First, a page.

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© Rakhesh Sasidharan

Extract secret keys from Two-Factor Authentication (TFA) QR codes

Got me Pebble Time yesterday! Yay. Found a cool app for Two-Factor Authentication codes called QuickAuth (it’s open source too, amazing!). 

The app requires you to enter the secret keys for your Two-Factor Authentication sites. Unfortunately I never saved these when I set up TFA on my devices. I was smart enough to save the QR code for each site and this way I was always able to add new devices by just scanning the saved QR code, but now I had to enter the secret key and I was stuck. 

Enter another open source project Zebra Crossing (zxing). This is a library for processing QR codes and they have an Android app called Barcode Scanner. Get this app, scan the QR code, and you get an output that starts with otp://. That’s the secret key you want. Enter this into QuickAuth. 

If you don’t want to download the app there’s also an online interface to upload a QR code and decode. Nice!

p.s. In case it helps anyone – on the face of it there seems to be no easy way to delete a key/ site once you enter it into QuickAuth. Later I realized if I long press the select button on the pebble when it shows a code I get many options. One of these lets you delete the key/ site. 

Steps to root OnePlus One (Bacon)

Not a comprehensive post, just a note to myself on what I need to do every time the device is updated and loses root + recovery (though the latter can be avoided by disabling the option to update recovery during system upgrades in Developer Options).

  1. Get the Bacon Root Toolkit (BRT), cousin of the wonderful Nexus Root Toolkit.
  2. Enable ADB on the device (it’s under Developer Options).
  3. Connect device, confirm BRT has detected it as an ADB device.
    1. This doesn’t always happen. In such cases (a) try a different port, (b) try a different cable, and (c) check that the ADB device appears in Device Manager. If it does not, reinstall the Google drivers using BRT.
  4. Flash Custom Recovery (my choice is TWRP) from BRT. This is needed to root the device. Default Cyanogen Recovery can’t do this. This requires a couple of reboots. 
  5. Reboot into the Recovery and exit. I use TWRP, and when existing it checks whether the device is rooted and offers to root it. Go ahead and do that.
  6. SuperSU (and SuperSU Pro) are what one uses to manage root. (Apparently CM 12 allows one to do this using the in-built Privacy Guard but I couldn’t find any options for that. Another option is Superuser, but that doesn’t work on Android 5.0 yet I think).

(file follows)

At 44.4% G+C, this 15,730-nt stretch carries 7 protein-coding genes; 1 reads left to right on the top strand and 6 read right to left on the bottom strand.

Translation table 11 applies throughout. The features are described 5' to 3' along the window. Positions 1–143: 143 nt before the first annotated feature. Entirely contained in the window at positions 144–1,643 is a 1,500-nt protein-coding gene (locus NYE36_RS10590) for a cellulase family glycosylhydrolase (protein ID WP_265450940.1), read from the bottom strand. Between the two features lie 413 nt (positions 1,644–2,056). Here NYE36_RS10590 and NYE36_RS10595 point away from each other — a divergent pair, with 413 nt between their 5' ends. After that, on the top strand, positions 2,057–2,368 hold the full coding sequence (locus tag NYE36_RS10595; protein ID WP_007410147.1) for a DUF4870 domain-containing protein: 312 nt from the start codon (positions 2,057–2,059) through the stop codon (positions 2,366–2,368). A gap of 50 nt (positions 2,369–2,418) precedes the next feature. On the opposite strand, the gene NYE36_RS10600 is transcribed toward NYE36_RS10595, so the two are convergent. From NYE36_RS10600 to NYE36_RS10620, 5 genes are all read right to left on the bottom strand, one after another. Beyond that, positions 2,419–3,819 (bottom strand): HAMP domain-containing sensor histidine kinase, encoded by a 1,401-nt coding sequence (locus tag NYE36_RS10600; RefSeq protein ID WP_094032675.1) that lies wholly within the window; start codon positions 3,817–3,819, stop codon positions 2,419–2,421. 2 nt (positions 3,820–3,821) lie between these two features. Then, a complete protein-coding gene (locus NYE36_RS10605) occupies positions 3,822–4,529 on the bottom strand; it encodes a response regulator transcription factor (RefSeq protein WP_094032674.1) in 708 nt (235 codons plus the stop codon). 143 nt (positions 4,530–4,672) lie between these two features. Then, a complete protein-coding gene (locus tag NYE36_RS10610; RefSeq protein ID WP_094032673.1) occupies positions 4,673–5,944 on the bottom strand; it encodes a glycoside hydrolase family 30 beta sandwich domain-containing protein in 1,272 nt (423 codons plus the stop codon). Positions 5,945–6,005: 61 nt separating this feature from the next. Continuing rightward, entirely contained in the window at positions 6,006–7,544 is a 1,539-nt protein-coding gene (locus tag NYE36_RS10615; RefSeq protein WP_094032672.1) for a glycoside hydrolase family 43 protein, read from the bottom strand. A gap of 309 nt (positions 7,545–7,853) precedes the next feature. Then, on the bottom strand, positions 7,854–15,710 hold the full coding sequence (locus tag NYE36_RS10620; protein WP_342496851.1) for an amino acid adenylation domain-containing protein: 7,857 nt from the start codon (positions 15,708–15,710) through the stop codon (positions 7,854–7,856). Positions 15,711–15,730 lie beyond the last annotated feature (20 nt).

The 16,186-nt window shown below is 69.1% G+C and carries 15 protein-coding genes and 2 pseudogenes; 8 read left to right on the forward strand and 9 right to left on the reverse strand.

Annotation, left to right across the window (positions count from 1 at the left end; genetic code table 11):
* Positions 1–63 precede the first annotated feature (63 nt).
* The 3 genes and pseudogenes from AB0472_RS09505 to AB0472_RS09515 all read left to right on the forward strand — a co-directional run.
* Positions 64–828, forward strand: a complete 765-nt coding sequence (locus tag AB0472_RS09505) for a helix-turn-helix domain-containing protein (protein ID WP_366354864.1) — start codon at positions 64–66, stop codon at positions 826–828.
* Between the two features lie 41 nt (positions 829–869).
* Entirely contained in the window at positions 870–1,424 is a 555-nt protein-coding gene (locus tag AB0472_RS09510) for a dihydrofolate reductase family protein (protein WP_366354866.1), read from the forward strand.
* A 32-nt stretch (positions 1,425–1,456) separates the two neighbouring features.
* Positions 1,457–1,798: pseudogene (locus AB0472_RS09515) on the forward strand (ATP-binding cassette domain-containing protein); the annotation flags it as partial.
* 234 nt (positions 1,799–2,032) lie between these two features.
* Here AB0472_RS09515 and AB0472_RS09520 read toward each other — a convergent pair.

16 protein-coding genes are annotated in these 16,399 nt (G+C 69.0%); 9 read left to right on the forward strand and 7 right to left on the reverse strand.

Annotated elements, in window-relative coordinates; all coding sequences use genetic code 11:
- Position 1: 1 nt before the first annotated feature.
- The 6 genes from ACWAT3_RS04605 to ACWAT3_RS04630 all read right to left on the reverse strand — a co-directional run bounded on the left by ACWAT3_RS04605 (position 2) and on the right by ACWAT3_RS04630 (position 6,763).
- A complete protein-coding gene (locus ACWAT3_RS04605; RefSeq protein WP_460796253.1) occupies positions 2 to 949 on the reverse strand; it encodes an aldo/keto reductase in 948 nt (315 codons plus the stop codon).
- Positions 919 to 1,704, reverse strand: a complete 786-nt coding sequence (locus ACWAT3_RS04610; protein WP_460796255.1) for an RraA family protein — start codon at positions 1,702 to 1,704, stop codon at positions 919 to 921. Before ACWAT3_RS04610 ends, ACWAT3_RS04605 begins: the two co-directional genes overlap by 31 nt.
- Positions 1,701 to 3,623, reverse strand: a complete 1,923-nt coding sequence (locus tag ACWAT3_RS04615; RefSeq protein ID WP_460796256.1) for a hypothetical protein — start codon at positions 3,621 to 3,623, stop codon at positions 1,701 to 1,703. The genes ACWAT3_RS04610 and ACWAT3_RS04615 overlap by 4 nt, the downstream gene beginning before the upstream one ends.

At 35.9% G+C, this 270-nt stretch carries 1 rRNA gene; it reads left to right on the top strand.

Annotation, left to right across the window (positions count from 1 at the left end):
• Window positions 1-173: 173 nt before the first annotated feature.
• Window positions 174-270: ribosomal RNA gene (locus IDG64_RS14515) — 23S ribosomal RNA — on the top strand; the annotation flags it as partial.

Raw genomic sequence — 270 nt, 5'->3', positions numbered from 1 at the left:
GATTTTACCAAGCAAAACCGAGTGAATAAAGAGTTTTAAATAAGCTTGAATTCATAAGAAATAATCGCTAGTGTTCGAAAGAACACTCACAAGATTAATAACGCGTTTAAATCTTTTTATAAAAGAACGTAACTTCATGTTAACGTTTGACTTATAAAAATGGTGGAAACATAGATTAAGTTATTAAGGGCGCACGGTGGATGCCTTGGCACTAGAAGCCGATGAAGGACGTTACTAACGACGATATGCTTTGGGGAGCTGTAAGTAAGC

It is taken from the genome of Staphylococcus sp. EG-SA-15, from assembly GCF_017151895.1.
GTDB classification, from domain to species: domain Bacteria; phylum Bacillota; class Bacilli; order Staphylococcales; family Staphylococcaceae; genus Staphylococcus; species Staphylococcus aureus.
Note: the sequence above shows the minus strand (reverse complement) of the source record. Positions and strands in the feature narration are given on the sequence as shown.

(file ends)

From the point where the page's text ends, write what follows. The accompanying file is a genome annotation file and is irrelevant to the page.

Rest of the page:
1. CM 12 also apparently has an option to enable/ disable root under Developer Options but I couldn’t find that on my device (before or after rooting).

That’s it! One of the reasons I went with OnePlus One and Cyanogen is the hope that the device will stay rooted after updates, but that isn’t the case. I guess this is so the OS and stay compliant with Google. So each time I do a major update I need to repeat these steps. This doesn’t happen often so by the time I get around to doing this I have usually forgotten what I did last time around. Hopefully I can come back and refer to this post the next time!

[Aside] Pocket Casts (web) Player

I use (and luuuuuv!) the excellent Pocket Casts podcasts app. I discovered it when I switched to the OnePlus One and it’s probably my number 1 used app on the phone. I have discovered so many new podcasts thanks to it (because it has a good discovery tab and also because I listen to more podcasts now so I try and discover new stuff).

I wouldn’t be too far from the truth in saying that one major reason why I am still with the OnePlus One rather than going back to my iPhone 5S is Pocket Casts. Not coz Pocket Casts isn’t available for iOS, but because the OnePlus One with its 64GB of storage lets me download tons of podcasts while my iPhone 5S is a measly 16GB and so I can’t download much stuff for offline use. Sure, the OnePlus One’s larger screen is good for reading, but I don’t do much reading on that nowadays. The OnePlus One has the advantage of 64GB storage and the ability to just copy movies and music to it via MTP, while the iPhone 5S has the disadvantage of low storage (in my case) and the inability to just copy stuff over it without iTunes. The iPhone 5S keyboard is way better though (I hate typing on the OnePlus One, even with custom keyboards like Flesky) and its camera is miles ahead of the OnePlus One too. 

Anyways, I digress …

Pocket Casts is an amazing podcasts and you must check it out if you are into podcasts. Apart from a ton of great features, it also has sync. This means all my subscriptions on the OnePlus One will easily be in sync on the iPhone 5S too. More importantly, not just the subscriptions, but also my progress with each podcast. Isn’t that cool! 

As if that wasn’t cool enough though, I discovered via the latest episode of All About Android (where one of the Pocket Casts developer was a guest) that they now have a web player version. W00t! You can view it at https://play.pocketcasts.com/ – as with the Android/ iOS apps it’s not free, there’s a one time purchase, but that’s fine in my opinion. Free doesn’t have a long term future so I am happy paying for apps & services as long as they are good and meet my needs. (Apparently the web player was released on their blog in October itself). The web player too syncs with the mobile apps.

A note about the sync: unlike Kindle syncing for books (which is what I am used to) the app/ web player does not prompt you that you are currently on a further location with another device. If you already have the podcast open and you click “play” it will continue from where you are. But if you re-open the episode it will continue from where you are on the other device.